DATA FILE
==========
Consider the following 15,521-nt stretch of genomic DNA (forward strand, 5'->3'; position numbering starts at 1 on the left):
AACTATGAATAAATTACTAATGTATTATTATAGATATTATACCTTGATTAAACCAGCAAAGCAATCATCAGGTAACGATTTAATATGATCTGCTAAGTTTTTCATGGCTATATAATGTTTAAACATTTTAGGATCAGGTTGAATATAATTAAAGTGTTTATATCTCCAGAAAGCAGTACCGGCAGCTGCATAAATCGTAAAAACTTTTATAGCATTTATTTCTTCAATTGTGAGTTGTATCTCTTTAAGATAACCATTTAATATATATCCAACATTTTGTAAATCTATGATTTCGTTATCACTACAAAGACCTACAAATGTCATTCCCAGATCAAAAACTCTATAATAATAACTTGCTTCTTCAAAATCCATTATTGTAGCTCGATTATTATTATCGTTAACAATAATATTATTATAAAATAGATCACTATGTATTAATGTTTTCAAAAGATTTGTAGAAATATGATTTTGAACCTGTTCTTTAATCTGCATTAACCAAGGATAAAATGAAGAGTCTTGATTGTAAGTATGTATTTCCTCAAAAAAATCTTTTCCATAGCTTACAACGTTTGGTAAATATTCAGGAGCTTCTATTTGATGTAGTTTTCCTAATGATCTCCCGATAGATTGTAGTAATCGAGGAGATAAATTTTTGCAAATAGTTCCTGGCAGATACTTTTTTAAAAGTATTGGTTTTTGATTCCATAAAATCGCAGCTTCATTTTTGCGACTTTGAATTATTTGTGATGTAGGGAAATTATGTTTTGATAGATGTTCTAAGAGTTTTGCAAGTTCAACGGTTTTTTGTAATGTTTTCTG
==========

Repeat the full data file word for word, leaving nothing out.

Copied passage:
Consider the following 15,521-nt stretch of genomic DNA (forward strand, 5'->3'; position numbering starts at 1 on the left):
AACTATGAATAAATTACTAATGTATTATTATAGATATTATACCTTGATTAAACCAGCAAAGCAATCATCAGGTAACGATTTAATATGATCTGCTAAGTTTTTCATGGCTATATAATGTTTAAACATTTTAGGATCAGGTTGAATATAATTAAAGTGTTTATATCTCCAGAAAGCAGTACCGGCAGCTGCATAAATCGTAAAAACTTTTATAGCATTTATTTCTTCAATTGTGAGTTGTATCTCTTTAAGATAACCATTTAATATATATCCAACATTTTGTAAATCTATGATTTCGTTATCACTACAAAGACCTACAAATGTCATTCCCAGATCAAAAACTCTATAATAATAACTTGCTTCTTCAAAATCCATTATTGTAGCTCGATTATTATTATCGTTAACAATAATATTATTATAAAATAGATCACTATGTATTAATGTTTTCAAAAGATTTGTAGAAATATGATTTTGAACCTGTTCTTTAATCTGCATTAACCAAGGATAAAATGAAGAGTCTTGATTGTAAGTATGTATTTCCTCAAAAAAATCTTTTCCATAGCTTACAACGTTTGGTAAATATTCAGGAGCTTCTATTTGATGTAGTTTTCCTAATGATCTCCCGATAGATTGTAGTAATCGAGGAGATAAATTTTTGCAAATAGTTCCTGGCAGATACTTTTTTAAAAGTATTGGTTTTTGATTCCATAAAATCGCAGCTTCATTTTTGCGACTTTGAATTATTTGTGATGTAGGGAAATTATGTTTTGATAGATGTTCTAAGAGTTTTGCAAGTTCAACGGTTTTTTGTAATGTTTTCTG